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United Cassettes is giving a platform to Filipino’s underground music scene through tapes

Tapes might be seen as an “inconvenience” in a fast-paced world. It takes attention and effort in order to be appreciated. And for undiscovered music to flourish, those two things are exactly what they need. 

“Amazing music gets easily dismissed because all the buttons are there. People can easily press shuffle, next, or play,” Kurvine Chua of United Cassettes reasons out. “Tape culture is their voice to speak out into the world. And with this niche, people tend to be more interested to support them.” 

There’s a growing cassette culture in the Philippines—and Kurvine is at the helm of it. In this culture of music discovery, he creates an inclusive analog music pool by curating tapes from the Philippines and abroad. Some can be accessed online as well, while others can only be heard through this analog medium.

There’s a growing cassette culture in the Philippines—and Kurvine is at the helm of it.

Apart from United Cassettes, his tape collective Genjitsu Stargazing Society produces new DIY tapes for Filipino musicians. “GSS releases DIY tapes from Manila or around the Philippines, like the math rock band TCKLDMNKS (Tickled Monks) from Mindanao or Tim Awa from Quezon. We’ve also released albums by US-based Filipino musicians, like Killuv from Sacramento and Cody and the Jetskis from Chicago,” he says.

Cassettes measure important times in our younger years. It takes us to a time when life seemed simpler. And now, they’re back. Not to fuel people’s nostalgia, but as definers of the new cool. 

Why is our generation making tapes relevant again?
Our generation is very digital. There’s a real lack of connection now. A digital connection exists, but tactility is something we crave for subconsciously. Every time we see something that offers that, we get attracted to it. Reviving the tape culture comes from that need.

Read more: Score affordable and rare vinyl records at these record stores in Manila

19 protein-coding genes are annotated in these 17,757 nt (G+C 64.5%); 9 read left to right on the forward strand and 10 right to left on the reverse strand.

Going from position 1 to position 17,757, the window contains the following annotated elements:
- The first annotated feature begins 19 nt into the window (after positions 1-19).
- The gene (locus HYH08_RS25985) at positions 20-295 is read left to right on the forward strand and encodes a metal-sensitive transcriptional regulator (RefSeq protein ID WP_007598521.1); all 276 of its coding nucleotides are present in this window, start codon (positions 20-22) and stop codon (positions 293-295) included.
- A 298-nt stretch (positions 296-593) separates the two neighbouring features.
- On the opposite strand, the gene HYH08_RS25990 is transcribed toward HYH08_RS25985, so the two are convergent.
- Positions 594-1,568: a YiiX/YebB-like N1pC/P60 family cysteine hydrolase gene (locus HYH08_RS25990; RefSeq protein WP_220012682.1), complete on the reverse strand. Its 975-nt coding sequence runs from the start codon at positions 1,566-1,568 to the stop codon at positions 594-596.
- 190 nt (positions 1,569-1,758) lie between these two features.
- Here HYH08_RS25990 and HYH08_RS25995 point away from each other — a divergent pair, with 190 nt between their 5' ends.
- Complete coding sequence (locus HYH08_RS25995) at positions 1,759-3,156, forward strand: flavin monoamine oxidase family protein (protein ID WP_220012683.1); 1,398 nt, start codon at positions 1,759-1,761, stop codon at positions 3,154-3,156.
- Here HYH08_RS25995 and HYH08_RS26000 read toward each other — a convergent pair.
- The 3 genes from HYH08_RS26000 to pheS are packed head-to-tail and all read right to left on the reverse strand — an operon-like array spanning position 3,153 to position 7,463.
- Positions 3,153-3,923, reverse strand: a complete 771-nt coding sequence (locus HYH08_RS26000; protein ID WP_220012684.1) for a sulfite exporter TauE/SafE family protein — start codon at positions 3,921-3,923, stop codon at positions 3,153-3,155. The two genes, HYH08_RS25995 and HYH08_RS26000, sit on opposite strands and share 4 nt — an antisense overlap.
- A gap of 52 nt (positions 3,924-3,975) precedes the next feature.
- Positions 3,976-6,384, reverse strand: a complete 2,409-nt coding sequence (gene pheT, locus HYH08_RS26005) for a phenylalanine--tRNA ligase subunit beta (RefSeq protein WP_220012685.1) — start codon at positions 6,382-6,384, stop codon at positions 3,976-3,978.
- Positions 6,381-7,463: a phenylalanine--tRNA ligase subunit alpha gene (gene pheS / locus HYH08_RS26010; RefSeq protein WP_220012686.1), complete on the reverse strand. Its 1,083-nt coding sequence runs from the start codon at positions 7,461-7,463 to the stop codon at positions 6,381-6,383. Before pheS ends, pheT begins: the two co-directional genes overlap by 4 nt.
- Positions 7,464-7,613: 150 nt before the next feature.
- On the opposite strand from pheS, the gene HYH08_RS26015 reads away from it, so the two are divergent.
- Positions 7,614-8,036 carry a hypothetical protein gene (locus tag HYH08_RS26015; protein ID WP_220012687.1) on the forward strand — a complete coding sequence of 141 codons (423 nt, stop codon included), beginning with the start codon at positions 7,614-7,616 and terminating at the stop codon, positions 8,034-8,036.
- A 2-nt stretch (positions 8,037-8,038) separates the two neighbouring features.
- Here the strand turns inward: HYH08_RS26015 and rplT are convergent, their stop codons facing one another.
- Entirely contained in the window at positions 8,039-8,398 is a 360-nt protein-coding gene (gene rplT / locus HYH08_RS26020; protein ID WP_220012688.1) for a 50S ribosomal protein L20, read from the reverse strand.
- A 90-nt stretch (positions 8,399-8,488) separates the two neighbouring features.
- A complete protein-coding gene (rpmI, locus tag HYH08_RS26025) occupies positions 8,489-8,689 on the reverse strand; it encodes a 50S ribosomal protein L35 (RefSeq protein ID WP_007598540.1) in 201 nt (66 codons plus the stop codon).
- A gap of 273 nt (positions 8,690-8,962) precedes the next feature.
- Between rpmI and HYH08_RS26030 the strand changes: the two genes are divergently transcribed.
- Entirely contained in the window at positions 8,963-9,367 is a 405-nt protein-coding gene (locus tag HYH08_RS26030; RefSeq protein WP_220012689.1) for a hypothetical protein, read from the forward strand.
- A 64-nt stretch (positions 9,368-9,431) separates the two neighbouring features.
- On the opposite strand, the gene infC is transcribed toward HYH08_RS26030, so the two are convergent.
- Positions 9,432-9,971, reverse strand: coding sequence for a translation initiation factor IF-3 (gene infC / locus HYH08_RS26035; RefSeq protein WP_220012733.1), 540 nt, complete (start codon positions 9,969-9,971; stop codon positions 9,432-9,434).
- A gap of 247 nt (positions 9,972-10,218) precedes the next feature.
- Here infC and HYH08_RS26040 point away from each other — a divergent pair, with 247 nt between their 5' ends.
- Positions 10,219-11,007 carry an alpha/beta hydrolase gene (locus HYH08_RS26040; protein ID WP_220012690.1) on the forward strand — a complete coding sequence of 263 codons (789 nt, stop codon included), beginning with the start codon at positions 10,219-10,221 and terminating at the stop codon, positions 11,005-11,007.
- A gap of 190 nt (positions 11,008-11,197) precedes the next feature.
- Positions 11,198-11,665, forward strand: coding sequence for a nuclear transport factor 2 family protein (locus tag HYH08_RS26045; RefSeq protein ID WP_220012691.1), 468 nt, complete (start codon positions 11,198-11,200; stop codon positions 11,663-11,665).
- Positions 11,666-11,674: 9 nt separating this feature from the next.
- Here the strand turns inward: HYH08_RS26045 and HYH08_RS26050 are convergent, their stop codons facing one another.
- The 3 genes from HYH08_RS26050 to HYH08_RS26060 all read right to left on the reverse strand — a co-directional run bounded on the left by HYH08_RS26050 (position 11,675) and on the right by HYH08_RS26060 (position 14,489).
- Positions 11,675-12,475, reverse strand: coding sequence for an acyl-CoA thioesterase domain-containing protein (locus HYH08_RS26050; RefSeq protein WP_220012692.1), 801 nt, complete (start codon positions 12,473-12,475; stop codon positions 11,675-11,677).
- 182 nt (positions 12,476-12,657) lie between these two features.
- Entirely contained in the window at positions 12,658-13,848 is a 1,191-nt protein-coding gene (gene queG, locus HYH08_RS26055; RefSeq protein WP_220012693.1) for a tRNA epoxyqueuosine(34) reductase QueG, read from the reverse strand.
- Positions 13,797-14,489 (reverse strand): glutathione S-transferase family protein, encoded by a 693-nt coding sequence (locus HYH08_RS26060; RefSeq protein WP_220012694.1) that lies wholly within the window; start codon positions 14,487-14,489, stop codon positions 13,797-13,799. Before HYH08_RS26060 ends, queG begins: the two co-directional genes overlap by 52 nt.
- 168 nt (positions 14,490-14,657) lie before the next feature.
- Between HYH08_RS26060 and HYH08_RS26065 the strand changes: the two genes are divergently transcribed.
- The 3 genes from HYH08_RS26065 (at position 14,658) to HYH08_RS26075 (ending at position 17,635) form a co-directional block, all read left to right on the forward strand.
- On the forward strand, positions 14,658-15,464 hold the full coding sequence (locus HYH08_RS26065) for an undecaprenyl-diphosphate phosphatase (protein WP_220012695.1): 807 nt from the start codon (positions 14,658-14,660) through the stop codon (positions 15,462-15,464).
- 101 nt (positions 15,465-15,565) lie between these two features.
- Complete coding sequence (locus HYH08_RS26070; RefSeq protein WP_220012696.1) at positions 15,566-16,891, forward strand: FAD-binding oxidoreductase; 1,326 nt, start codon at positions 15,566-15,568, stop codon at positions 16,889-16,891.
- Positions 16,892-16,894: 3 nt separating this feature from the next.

What do you want to accomplish with United Cassettes?
I don’t really want United Cassettes or GSS to become just a business. I want it to be a place where you meet somebody, where you get to talk about music and passion at the forefront. This is something that’s lacking in the music scene these days. A lot of people are just social climbing and all that shit, a lot of politics, and a lot of backstabbing. That’s something I want to veer away from United Cassettes.

Read more: Here are 6 underrated frontwomen from local bands that we look up to

Is the cassette culture new?
Tapes have always been around in our music scene. But what I’ve noticed is there’s no map to tie them together, so that’s one of my goals with United Cassettes. We want to carry as many local artists as possible on tapes. For example, if someone wants to get a tape but it’s from Naga City, there’s the trouble of going to separate stores or placing separate orders. I want people to get these tapes in just one cart, if you want tapes from abroad or from different places here in the Philippines. 

“One time, my 40-year-old friend asked me; ‘What’s the point of tapes? Why are you bringing it back? It’s pointless.’ He doesn’t understand that the entire point of tapes is not to cater to mainstream releases.”

Does this culture get misunderstood?
When new people in cassette culture buy a player, they say, “Oh tapes are getting cool again. They’ll go online and see all these vintage tapes. There’s nothing wrong with getting vintage tapes, but they have to understand that modern cassette culture exists. There are a lot of things people can explore from the new generation. It’s not only walking to a vinyl record store and seeing these boxes of used tapes in one corner. They have to explore the underground scene because it’s so amazing, local and international.

Why is the modern cassette culture important?
One time, my 40-year-old friend asked me; “What’s the point of tapes? Why are you bringing it back? It’s pointless.” He doesn’t understand that the entire point of tapes is not to cater to mainstream releases. It’s not a tool to get stuff from a more popular artist, it’s more about keeping the underground community alive.

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It’s an entire culture of music focusing on discovery. You pick up a random tape for 300 pesos, you bring it home, you listen to it, and that’s the only means you’ll be able to listen to it. If not for tapes, it will not be heard because of mainstream businesses taking over. That’s the entire point of cassette culture—the discovery of the underground music culture.

This story is originally published in our 35th issue and has been edited for web. The digital copy of Scout’s 35th issue is accessible here.

Art by Julia David 

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